Monday, January 25, 2010



716 S. Cottage St. (IL Rt. 59)  Shorewood, IL 60431 Ph. 815-725-8753

EVERY-OTHER-SUNDAY (31, FEB. 14 & 28, MAR. 14 & 28, APR. 11 & 25)

Thanks to Jerry and his staff for hosting the JHBJ.

Food available: Louie’s Pizza (@ the back window in the Bullpen) It’s a good pie!


Submitted by T-Bird Huck.

(Joliet, Illinois) Bert ‘n’ Betty from out of town work for a sub-contractor at a nearby power station.  Flopping at a local motel they needed a fix for their Sunday afternoon cabin fever/monotony.  Betty jumps up, throws Bert’s coat at him and says ‘we’re outta here!  Come on its cocktails and football playoffs.’  Within 5 minutes from their digs they find themselves tooling down Cottage Street (IL Rt. 59) in Shorewood.  Hmm look, Bullpen Sports Bar, lotsa cars, yeah we’re in, let’s go, cocktails ‘n’ football!  Out of the car, walkin’ up to the door they stop and say ‘whoa sounds like this joint is jamming!’  Inside, lookin’ around, they see the crowd locked into the vapor of good tunes, goodwill and fun blanking the room.  Look at the guitar cases ‘round here would you?  What’s goin’ on?  This is too cool!!!  This place is jamming!  Did I already say that?  So this guy comes up to Bert ‘n’ Betty and says ‘welcome to the Joliet Heritage Blues Jam (JHBJ), you new ‘round here?’  ‘Yeah (explained their situation lookin’ for a game ‘n’ all) but we hit the jackpot today!’  Betty says ‘what is the JHBJ?’  Just musicians, friends and music lovers of the Blues gettin’ together.  We do this every other Sunday afternoon says the greeter (as he buys ‘em a drink, says enjoy yourselves, talk to ya in a bit’ and walks on).  Music played and people swayed as the afternoon glided like a flash into evening.  Before one could unravel what they had witnessed the last soulful note was soaking into a fond memory of the day.  Why does it seem to streak right on by when the good times are flowing so well???  I don’t know but unfortunately that always seem to be the case.  Ah, but alas!  Not to worry Blues connoisseurs, JHBJ devotees, thrill seeking fanatics, and common enjoyers of good times . . . the Sunday afternoon/evening bliss shall rejoin, rejoice and relive again as we rendezvous to our new haunt every other Sunday . . . till then friends, we can’t wait to share another JHBJ with you!  Whoa, wait up!  Who’s that, the last ones hangin’ ‘round and helping the band carry their gear out?!?!  ‘Why it’s Bert ‘n’ Betty’ the greeter says, ‘still here?’  ‘Man we had such a good time we’re finding it hard to leave’ said Bert.  So we just wanted to help the guys with some of their stuff but we’ll be Back in two weeks.  Great!  It was nice to meet yas and yes indeed we’ll be here looking forward to seeing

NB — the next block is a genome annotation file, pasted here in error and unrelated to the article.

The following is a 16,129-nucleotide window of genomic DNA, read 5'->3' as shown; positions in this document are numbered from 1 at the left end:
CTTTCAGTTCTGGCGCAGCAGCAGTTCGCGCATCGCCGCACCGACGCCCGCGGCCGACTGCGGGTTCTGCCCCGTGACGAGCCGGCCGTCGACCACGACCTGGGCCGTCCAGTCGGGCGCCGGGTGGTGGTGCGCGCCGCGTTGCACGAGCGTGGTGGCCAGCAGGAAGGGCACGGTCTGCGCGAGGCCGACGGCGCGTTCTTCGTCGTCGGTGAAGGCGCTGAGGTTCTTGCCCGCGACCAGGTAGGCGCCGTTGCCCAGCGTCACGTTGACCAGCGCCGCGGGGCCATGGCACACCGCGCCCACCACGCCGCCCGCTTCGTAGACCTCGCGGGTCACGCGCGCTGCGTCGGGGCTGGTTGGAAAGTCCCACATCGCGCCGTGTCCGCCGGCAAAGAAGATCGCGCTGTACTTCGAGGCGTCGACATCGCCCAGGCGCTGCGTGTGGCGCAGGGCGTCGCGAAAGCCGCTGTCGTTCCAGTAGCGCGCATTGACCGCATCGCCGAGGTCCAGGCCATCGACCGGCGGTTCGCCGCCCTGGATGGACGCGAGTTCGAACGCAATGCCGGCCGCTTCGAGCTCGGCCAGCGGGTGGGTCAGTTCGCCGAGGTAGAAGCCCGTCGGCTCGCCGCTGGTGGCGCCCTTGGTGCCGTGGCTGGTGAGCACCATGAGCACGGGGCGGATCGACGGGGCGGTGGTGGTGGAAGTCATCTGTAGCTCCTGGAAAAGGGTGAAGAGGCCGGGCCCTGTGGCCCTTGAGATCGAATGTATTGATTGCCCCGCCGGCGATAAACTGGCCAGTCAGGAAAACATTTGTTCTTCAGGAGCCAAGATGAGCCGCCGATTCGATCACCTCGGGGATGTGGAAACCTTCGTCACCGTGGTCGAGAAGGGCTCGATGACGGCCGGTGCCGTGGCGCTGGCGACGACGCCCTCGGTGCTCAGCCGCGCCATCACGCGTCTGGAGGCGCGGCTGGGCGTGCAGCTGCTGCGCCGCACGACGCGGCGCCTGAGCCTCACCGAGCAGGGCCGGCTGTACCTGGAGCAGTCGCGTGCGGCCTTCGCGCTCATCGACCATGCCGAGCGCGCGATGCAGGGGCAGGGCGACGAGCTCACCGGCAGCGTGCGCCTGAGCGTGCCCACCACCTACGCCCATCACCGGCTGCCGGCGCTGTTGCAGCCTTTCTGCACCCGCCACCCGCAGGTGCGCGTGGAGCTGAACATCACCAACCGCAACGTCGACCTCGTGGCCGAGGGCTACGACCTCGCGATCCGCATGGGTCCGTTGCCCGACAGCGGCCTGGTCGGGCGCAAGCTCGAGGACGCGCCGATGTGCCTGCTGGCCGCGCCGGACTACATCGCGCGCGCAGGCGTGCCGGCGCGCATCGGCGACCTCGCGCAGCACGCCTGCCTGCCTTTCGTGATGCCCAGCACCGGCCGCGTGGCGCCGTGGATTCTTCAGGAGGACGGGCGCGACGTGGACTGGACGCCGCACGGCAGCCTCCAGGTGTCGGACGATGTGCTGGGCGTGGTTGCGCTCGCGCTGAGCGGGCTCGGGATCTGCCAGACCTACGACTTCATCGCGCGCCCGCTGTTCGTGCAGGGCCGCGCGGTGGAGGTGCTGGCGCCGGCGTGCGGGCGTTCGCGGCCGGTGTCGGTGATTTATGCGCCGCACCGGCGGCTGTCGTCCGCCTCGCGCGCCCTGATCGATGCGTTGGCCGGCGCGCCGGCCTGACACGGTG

you again on January 31, 4pm-8pm?  We’re gonna spread the word and bring some friends so we’ll see ya then!


Now that’s the spirit!